Contract work is a vague term that can apply to several different kinds of positions. Before you start any kind of work, you’ll draft and sign a contract with your place of work. Make sure you go over your contract before you agree to anything. You’ll want to know exactly what you’re agreeing to before you get started.
Whether it’s a temporary project with a defined end point, or a job with an employer who isn’t ready to take you on as an employee yet, there are some basics standards you can expect when it comes to a contract position.
Contract Jobs Can Offer Better Pay
Especially if you’re working on a short-term project, employers can afford to pay you a little more than you’d make at a more permanent position. Since your benefits don’t have to come out of your paycheck, that money will go straight to you instead.
Contract Jobs Can Get Your Foot in the Door
Some contract jobs can turn into full-time gigs unexpectedly. There’s nothing better than going into a job you thought would end soon, only to hear the company still needs your help and would like you to stay on a little longer.
Contract Jobs Have Better Schedule Flexibility
The details of this differ with each contract. But many contract workers can set their own schedule and even work from home. If this is the case, you don’t even have to put on pants to get work done! (But if you do go into an office to work, please make sure you’re wearing pants before you leave for the day). Some jobs only need you to come in a few days a week, giving you more time to take that underwater basket weaving class you’ve always wanted to try out.
Contract Jobs Give You a Taste of Different Career Fields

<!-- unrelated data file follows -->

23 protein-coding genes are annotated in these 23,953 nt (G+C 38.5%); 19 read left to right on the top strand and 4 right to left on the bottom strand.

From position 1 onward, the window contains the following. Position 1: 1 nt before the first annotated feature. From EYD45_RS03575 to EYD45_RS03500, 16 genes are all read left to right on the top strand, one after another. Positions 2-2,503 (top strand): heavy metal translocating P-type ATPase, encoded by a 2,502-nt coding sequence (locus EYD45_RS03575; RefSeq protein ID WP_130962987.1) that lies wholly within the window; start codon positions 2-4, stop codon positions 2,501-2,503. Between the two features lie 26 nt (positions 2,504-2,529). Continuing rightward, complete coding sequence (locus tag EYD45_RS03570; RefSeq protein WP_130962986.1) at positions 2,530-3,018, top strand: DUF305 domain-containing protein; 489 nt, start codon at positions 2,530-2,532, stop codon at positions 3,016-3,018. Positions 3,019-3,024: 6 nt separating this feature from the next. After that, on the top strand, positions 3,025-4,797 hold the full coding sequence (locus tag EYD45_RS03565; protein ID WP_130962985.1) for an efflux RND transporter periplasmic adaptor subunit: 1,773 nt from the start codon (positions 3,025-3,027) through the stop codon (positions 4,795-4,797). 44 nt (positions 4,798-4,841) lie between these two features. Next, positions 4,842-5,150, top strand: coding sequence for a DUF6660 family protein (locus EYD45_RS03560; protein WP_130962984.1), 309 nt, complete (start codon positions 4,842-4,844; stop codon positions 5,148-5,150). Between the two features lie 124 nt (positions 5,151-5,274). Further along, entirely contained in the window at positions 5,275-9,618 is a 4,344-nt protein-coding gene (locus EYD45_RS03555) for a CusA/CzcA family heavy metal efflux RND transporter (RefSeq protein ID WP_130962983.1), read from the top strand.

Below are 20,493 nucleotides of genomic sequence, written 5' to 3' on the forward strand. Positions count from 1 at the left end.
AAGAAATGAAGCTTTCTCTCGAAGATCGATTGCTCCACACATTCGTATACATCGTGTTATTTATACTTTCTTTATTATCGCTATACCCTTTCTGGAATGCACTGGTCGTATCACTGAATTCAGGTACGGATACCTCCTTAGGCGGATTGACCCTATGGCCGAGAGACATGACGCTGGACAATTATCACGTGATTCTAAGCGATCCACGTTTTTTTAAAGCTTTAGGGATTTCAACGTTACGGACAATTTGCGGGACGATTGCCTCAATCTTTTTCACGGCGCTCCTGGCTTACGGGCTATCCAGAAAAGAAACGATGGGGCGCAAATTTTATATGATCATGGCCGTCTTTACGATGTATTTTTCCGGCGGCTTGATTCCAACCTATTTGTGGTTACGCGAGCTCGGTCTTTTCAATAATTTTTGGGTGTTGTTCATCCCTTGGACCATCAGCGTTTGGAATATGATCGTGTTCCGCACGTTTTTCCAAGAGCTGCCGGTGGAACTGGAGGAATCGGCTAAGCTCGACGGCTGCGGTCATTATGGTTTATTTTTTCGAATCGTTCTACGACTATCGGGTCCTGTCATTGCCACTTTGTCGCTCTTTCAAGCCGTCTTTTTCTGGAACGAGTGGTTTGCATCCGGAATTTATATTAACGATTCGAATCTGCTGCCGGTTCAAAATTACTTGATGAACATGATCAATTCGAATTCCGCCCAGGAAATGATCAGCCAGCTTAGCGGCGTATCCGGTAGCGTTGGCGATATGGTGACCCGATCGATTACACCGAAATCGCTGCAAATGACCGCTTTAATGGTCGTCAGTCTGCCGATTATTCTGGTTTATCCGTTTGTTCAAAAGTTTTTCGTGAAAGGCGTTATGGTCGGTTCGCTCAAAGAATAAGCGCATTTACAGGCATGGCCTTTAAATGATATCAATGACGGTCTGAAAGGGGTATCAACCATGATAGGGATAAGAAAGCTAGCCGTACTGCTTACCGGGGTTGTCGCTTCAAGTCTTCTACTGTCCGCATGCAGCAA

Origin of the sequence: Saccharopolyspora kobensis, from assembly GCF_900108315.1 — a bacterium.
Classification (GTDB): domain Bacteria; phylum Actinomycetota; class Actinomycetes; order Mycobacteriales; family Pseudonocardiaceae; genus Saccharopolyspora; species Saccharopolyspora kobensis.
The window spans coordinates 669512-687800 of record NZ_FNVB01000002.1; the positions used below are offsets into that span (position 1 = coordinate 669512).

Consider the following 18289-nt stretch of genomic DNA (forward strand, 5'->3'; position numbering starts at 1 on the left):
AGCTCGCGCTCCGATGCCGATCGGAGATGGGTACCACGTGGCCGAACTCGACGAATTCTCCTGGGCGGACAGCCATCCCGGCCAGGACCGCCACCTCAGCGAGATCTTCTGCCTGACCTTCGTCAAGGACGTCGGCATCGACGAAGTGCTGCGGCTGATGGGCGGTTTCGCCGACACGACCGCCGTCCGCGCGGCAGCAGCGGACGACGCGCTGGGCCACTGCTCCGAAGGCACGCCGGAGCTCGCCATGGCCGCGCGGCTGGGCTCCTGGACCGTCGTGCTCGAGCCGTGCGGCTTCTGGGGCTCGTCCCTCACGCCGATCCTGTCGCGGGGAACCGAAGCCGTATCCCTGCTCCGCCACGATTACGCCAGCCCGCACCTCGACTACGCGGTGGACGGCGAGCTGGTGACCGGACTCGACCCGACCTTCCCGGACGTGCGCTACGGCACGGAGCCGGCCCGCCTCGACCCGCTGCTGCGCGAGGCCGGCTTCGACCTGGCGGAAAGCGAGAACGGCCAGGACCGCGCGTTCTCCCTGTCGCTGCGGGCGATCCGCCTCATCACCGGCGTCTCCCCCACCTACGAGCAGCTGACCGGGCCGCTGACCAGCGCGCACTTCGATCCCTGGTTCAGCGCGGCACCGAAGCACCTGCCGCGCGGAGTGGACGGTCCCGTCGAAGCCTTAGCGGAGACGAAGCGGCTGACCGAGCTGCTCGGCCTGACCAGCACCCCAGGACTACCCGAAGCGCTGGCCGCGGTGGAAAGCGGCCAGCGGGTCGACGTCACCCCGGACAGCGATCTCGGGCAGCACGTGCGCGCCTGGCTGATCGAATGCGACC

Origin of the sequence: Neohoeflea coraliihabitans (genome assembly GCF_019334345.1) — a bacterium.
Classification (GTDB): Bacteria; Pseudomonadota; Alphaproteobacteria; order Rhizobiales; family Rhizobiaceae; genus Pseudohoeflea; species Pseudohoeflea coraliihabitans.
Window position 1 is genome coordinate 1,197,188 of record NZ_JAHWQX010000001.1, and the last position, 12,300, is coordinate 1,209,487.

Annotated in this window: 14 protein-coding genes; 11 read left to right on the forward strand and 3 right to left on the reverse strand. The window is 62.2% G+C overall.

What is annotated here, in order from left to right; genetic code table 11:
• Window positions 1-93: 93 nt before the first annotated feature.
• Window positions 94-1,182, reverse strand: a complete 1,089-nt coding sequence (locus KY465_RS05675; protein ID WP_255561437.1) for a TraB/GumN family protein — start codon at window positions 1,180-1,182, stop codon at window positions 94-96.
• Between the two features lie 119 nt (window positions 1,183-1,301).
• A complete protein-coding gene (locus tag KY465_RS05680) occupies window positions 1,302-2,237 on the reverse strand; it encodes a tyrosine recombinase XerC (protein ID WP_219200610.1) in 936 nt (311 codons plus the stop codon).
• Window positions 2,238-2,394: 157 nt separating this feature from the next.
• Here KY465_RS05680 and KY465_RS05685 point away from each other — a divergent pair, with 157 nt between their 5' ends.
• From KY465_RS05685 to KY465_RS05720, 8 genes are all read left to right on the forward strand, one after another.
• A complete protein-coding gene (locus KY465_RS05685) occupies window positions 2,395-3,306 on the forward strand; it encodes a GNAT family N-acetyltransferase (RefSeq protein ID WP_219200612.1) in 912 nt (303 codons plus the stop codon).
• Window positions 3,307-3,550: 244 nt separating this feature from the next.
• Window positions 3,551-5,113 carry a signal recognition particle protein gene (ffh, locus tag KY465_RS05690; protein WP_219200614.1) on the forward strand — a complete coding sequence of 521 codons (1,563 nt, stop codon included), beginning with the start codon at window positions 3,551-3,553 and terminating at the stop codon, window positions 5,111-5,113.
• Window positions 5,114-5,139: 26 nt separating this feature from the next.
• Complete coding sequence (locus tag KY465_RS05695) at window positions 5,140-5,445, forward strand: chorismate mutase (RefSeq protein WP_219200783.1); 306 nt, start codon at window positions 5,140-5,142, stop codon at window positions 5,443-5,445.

If you’re undecided about what sort of job you want, working one or more contract jobs can help you get an idea of the kinds of work you want to do. New graduates or unsatisfied workers are trying to figure out where they fit in the world, but might be hesitant to commit to a “big kid” job. Working a contract position allows you to take a company, or type of job, out for a test run before you decide if it’s right for you. If you find you cannot stand writing press releases, then you don’t have to commit to a job that requires you to do so.
Contract Jobs Add to Your List of Marketable Skills
Even if you think you know everything you need to know to get a job done, each contract has something different to offer. No one can completely predict what will happen while you’re on the job, so it’s likely you’ll gain a skill or two while fulfilling your assignment. If you’re working in a marketing position, you might gain email writing skills, or a better ability to put up with people who drive you nuts. Whatever skills you acquire in your time between “real jobs”, you can put them to work in helping you get a better position later on.
Although working a contract position may seem scary, the benefits can be worth taking the risk. Several recruiters can help you find a contract job that works for you, or you can try finding one on your own. You’ll likely have more luck with a recruiter, as businesses prefer working with them over working with single candidates.
If you’re interested in contract work, take the first step and submit your resume to Profyle Tracker!